Dark Celebration (Dark #17)

by Christine Feehan

Chapter 1

Stars glittered across the night sky and the moon spilled light, illuminating the trees below and turning leaves a glistening silver. A female owl skimmed the canopy, dipped lower to speed through the labyrinth of trees before rising again just in time to avoid a thick branch. A second, larger owl chased her in a wide circle above the forest surrounding a clearing where a large two-story stone house sat. The female plummeted toward the steep roof, talons extended toward the chimney, pulled up at the last heart-stopping second to race away from the male, wings flapping noiselessly, the wind riffling iridescent feathers.

Raven! Mikhail Dubrinsky warned his lifemate sharply. That was far too close.

It was exhilarating.

Raven, you are going to get tired. There was a soft warning growl in Mikhail's voice, as if a wolf lurked inside the body of the owl.

Her laughter bubbled up, soft and warm in his mind as they telepathically communicated. I'm not a newbie anymore, Mikhail, and after all these years, I think I can handle flying. I love it. It's my favorite thing to do. Are you ever going to get over being overprotective?

I do not think it is overprotective to watch over the woman of my heart and soul. You always overdo it when you fly. And you risk much more than you should.

That may have been true, but Raven wasn't going to admit it. Once in the body of a bird, she wanted to stay that way for long periods of time. I feel so free.

From the moment of her conversion-human to Carpathian-the one thing that had intrigued and filled her with joy above all else in her new life was the ability to fly. She could soar high above earth and see miles of beautiful forest, cool lakes and a riot of wildflowers. Beauty always surrounded her when she took the form of an owl, making her forget, at least for a few moments, the absolute wonder-and responsibility-of being lifemate to the prince of the Carpathian people.

There was a small silence. Raven, do you not feel freedom when you are with me? I have never caged you, although at times I felt it would be the safest thing to do.

The female owl circled back toward the male to position herself just under his left wing. Of course not, silly. Don't you love flying? The wind lifting your body while the terrain below appears so magical?

There was that whisper of love in her voice-in her mind. Mikhail had come to depend on the steadiness-the absolute steadfastness of her love. It is so. If you ever are despairing of my nature, I would want you to let me know. I feel your sadness sometimes, my love, the ache in your heart.

Don't, Mikhail. It's not because of you. Or because of us. Like any woman who has found her true lifemate, I want children. I cant complain. We have our daughter, Savannah, so precious to both of us and much more than many other of our women are gifted with. If we never have another, I have been lucky enough to have one child as well as the only man who could ever make me happy. You and Savannah are enough for me.

Mikhail wished they were home, where he could pull her into his arms and kiss her soundly. He ached with love for her more than he cared to admit, and he could hear-and feel-the desire in her to hold a child in her arms. It was his greatest failure-not only in his duty to his lifemate, but also in his duty to his people. After hundreds of years, he still couldn't protect his people from their greatest threat-not vampires or the mage, not modern society, not even the lack of emotion in the males after two hundred years and the ever-present darkness creeping into their souls. He couldn't protect them from what he was beginning to believe might be the very extinction of their species.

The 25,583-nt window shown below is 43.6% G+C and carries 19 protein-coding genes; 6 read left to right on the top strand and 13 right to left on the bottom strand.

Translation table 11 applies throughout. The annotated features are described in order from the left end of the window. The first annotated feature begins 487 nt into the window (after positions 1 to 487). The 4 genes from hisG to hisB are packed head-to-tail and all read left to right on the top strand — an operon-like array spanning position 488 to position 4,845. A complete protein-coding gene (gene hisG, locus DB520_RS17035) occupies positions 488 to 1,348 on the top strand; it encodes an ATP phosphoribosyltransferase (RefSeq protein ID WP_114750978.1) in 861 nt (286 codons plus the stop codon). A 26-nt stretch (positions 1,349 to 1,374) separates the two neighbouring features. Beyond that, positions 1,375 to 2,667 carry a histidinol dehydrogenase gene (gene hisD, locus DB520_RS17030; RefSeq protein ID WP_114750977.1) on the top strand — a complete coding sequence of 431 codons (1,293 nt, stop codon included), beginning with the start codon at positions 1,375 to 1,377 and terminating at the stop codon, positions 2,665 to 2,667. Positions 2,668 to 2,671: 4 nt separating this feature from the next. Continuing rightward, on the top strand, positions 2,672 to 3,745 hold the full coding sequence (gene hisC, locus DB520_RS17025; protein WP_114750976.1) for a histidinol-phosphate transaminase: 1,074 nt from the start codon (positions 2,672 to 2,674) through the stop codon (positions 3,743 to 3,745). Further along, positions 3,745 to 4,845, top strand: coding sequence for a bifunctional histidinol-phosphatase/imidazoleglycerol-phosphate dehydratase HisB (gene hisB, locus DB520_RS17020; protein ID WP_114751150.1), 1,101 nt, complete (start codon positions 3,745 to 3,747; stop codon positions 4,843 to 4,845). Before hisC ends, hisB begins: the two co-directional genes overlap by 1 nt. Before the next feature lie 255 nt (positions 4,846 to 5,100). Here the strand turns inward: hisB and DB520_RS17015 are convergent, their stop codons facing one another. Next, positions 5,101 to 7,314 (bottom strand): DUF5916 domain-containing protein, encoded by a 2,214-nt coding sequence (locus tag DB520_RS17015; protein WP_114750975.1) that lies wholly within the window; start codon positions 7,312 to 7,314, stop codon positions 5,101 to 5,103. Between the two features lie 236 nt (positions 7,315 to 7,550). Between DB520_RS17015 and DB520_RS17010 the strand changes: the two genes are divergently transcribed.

Mikhail. Raven whispered his name in his mind. A soft sound of utter love and compassion. You will find the answers for our people. You've accomplished so much already by bringing such great minds together in an effort to solve this problem. And three babies have survived in the last few years. We kept Savannah. Francesca and Gabriel have Tamara, and now there is Corrine and Dayan's child, Jennifer. Three girls, my love. There is yet hope.

Mikhail was silent, wanting to roar his despair to the heavens. Three female children when so many of the men of his species were without hope. To survive, to maintain honor, they had no choice but to find the one woman who would complete their soul-bring light to their darkness. Without a woman, they had nothing but an endless, barren existence.

That's not so, Raven objected. Many have found their lifemates among my people.

A handful, Raven. Why cant I find the answer when I have such great minds working on the problem? We need women and children or our kind will cease to exist.

After the assassination attempt on his life, more than anything else, Mikhail feared their enemies would realize just how fragile the Carpathian race had become. With so many against them, it would only take one to realize where the true vulnerability of the Carpathian race lay-the absence of women and children. So far all the strikes had been directed against the men, but sooner or later their enemies would realize that to kill the species, they had only to kill the women and children.

The thought of Raven, his beloved lifemate, or his precious daughter, Savannah, as a target was almost more than he could bear-but it was inevitable. The enemy had joined together with the dark mage and had found a way to hide their presence, making them doubly dangerous. No longer could the Carpathians rely on their ability to read minds and sense a threat. They must be more vigilant than ever. Even now Mikhail scanned the forest below them warily, unable to relax completely.

Mikhail. You have closed your mind to mine.

He forced his thoughts back to their conversation. It was bad enough that he could not console his lifemate over losing a child, let alone stay on track with such an important topic. You have lived with us only fifty years and already you have suffered the loss of a child. Can you imagine the great sorrow in a hundred years-two hundred? Our women cannot suffer these losses without severe repercussions.